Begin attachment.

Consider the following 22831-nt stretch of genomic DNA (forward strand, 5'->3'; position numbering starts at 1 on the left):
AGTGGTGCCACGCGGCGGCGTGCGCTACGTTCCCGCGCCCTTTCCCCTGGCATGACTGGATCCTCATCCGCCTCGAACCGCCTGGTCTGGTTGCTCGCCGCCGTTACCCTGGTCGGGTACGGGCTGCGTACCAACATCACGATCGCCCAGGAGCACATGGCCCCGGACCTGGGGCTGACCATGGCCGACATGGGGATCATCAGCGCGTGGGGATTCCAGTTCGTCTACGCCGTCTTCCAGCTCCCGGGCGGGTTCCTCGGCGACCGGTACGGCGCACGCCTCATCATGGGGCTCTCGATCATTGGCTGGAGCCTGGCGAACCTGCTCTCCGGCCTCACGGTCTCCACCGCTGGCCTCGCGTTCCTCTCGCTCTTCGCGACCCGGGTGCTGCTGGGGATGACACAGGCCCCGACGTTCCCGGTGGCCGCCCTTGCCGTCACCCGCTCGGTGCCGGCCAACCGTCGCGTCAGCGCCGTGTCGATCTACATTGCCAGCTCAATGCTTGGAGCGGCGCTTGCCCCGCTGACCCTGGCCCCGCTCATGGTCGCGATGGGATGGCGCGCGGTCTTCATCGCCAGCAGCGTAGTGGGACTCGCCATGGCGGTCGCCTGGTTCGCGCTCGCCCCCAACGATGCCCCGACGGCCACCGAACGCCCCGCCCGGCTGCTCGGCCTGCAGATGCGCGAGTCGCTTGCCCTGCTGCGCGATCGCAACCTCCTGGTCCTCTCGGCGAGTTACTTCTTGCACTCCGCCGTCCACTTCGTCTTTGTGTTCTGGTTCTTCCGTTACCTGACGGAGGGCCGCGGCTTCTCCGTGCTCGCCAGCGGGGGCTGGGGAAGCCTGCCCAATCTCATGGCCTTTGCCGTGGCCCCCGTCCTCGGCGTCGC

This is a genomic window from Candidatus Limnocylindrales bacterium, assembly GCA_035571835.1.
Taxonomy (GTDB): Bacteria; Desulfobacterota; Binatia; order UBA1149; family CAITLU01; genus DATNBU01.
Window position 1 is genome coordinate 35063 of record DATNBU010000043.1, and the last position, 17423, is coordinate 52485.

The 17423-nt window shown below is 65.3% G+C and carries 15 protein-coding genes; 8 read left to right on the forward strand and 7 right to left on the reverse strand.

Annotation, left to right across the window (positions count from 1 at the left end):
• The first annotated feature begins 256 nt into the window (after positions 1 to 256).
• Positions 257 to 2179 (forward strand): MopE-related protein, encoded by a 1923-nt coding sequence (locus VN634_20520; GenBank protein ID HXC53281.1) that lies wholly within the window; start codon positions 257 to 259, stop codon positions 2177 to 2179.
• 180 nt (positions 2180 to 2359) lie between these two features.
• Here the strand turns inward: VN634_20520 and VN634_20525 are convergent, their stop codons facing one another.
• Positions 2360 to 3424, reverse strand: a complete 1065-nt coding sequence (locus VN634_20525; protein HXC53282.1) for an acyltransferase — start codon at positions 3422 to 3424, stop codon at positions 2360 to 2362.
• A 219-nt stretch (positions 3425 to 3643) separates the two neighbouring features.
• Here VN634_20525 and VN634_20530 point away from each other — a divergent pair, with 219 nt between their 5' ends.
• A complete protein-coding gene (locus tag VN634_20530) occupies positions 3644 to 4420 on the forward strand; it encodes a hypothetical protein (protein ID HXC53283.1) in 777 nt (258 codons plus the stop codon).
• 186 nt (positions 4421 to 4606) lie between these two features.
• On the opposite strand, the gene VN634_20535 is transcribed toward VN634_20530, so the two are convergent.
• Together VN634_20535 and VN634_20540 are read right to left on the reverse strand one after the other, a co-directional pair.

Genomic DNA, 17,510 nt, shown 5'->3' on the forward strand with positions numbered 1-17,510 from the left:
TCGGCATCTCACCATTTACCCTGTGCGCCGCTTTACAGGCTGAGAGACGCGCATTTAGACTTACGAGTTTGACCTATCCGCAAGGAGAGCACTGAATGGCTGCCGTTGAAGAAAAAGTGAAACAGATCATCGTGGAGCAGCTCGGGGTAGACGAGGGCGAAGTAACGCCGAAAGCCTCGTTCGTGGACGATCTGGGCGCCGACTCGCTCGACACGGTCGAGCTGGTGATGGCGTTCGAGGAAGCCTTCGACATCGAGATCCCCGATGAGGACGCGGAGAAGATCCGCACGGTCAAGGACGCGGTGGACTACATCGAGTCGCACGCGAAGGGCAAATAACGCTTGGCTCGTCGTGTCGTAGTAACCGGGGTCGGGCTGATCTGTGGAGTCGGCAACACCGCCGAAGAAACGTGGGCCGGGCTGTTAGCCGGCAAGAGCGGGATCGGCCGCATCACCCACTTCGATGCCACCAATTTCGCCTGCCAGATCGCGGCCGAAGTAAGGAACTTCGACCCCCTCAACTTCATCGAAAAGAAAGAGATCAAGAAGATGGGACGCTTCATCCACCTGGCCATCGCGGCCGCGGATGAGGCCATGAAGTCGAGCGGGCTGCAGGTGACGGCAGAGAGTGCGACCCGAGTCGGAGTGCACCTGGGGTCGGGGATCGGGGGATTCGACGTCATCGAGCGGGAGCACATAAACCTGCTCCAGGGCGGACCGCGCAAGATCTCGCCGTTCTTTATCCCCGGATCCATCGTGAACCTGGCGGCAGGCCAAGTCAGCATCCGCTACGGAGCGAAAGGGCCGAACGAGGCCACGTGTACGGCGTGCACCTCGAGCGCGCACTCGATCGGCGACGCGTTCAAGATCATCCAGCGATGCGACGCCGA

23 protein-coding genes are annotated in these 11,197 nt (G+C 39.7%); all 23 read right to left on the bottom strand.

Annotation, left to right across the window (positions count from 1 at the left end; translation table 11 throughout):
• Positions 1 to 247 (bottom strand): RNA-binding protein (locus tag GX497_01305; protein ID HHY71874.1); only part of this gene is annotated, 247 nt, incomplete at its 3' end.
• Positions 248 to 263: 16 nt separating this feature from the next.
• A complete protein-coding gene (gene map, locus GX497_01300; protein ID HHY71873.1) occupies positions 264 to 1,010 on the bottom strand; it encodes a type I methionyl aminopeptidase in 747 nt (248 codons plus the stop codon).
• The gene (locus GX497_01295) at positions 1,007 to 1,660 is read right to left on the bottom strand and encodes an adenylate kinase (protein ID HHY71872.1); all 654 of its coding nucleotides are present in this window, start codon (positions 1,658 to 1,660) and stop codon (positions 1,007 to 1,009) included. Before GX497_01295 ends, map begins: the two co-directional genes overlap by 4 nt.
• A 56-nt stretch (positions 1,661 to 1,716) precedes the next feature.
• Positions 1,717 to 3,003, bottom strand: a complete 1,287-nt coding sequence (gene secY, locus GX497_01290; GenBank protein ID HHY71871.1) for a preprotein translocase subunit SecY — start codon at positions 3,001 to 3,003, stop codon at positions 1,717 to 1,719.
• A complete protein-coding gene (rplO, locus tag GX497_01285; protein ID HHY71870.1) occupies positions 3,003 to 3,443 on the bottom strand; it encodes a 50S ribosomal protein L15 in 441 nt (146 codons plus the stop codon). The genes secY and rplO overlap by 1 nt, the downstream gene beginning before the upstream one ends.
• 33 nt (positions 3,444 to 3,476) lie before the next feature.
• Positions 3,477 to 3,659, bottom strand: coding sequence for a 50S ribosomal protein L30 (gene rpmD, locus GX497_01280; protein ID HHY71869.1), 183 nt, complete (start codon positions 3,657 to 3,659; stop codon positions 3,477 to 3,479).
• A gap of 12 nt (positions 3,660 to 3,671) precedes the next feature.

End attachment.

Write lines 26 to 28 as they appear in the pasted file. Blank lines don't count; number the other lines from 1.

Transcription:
• The gene (locus GX497_01295) at positions 1,007 to 1,660 is read right to left on the bottom strand and encodes an adenylate kinase (protein ID HHY71872.1); all 654 of its coding nucleotides are present in this window, start codon (positions 1,658 to 1,660) and stop codon (positions 1,007 to 1,009) included. Before GX497_01295 ends, map begins: the two co-directional genes overlap by 4 nt.
• A 56-nt stretch (positions 1,661 to 1,716) precedes the next feature.
• Positions 1,717 to 3,003, bottom strand: a complete 1,287-nt coding sequence (gene secY, locus GX497_01290; GenBank protein ID HHY71871.1) for a preprotein translocase subunit SecY — start codon at positions 3,001 to 3,003, stop codon at positions 1,717 to 1,719.